Sights and Thoughts in Foreign Churches and Among Foreign Peoples, Volume 2

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Rivington, 1842 - Church history - 645 pages
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Page 474 - O Attic shape! Fair attitude! with brede Of marble men and maidens overwrought, With forest branches and the trodden weed; Thou, silent form, dost tease us out of thought As doth eternity: Cold Pastoral!
Page 473 - Heard melodies are sweet, but those unheard Are sweeter; therefore, ye soft pipes, play on; Not to the sensual ear, but, more endear'd, Pipe to the spirit ditties of no tone...
Page 635 - And all the children of Israel murmured against Moses and against Aaron: and the whole congregation said unto them, "Would God that we had died in the land of Egypt! or would God we had died in this wilderness...
Page 474 - Ah, happy, happy boughs! that cannot shed Your leaves, nor ever bid the Spring adieu; And, happy melodist, unwearied, For ever piping songs for ever new; More happy love! more happy, happy love! For ever warm and still to be enjoyed, For ever panting, and for ever young; All breathing human passion far above, That leaves a heart high-sorrowful and cloyed, A burning forehead, and a parching tongue.
Page 474 - Ah, happy, happy boughs ! that cannot shed Your leaves, nor ever bid the Spring adieu; And, happy melodist, unwearied, For ever piping songs for ever new ; More happy love ! more happy, happy love ! For ever warm and still to be enjoy'd, For ever panting and for ever young...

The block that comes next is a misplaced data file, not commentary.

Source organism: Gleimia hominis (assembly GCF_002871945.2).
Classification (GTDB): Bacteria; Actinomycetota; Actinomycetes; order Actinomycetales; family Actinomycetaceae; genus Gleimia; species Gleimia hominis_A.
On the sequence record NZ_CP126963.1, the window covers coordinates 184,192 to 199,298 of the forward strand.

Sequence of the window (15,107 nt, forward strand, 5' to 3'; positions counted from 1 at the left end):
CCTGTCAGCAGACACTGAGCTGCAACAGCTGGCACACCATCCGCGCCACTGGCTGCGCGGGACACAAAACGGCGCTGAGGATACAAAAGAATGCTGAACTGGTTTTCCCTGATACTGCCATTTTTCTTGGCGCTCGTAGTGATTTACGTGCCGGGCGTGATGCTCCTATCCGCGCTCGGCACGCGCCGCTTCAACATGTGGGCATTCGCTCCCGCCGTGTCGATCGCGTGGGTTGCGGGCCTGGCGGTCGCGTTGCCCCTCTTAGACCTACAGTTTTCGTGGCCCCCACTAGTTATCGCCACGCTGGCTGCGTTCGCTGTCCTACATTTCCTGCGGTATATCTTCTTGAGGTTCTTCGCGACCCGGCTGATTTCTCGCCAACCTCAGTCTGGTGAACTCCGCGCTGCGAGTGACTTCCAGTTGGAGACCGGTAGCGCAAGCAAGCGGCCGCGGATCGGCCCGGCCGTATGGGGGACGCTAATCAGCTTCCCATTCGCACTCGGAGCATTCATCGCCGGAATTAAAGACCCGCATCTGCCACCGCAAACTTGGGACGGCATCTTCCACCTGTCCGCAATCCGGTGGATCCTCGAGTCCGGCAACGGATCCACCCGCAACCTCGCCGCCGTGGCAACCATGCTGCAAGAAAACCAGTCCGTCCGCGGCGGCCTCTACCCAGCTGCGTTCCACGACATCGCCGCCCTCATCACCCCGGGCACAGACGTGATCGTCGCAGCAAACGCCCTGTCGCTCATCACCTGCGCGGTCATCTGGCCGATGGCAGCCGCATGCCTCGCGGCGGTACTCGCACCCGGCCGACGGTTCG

Page 532 - I gazo aloof On the tissued roof, . . Where time and space are the warp and woof, Which the King of kings As a curtain flings O'er the dreadfulness of eternal things...
Page 473 - THOU still unravish'd bride of quietness, Thou foster-child of Silence and slow Time, Sylvan historian, who canst thus express A flowery tale more sweetly than our rhyme: What leaf-fringed legend haunts about thy shape Of deities or mortals, or of both, In Tempe or the dales of Arcady ? What men or gods are these?
Page 474 - Pipe to the spirit ditties of no tone : Fair youth, beneath the trees, thou canst not leave Thy song, nor ever can those trees be bare ; Bold Lover, never, never canst thou kiss, Though winning near the goal — yet, do not grieve ; She cannot fade, though thou hast not thy bliss, For ever wilt thou love, and she be fair!
Page 539 - For it is written in the law of Moses, Thou shalt not muzzle the mouth of the ox that treadeth out the corn.
Page 508 - ... unimaginable lodge For solitary thinkings; such as dodge Conception to the very bourne of heaven, Then leave the naked brain: be still the leaven, That spreading in this dull and clodded earth Gives it a touch ethereal — a new birth: Be still a symbol of immensity; A firmament reflected in a sea; An element filling the space between; An unknown — but no more : we humbly screen With uplift hands our foreheads, lowly bending, And giving out a shout most heaven-rending, Conjure thee to receive...

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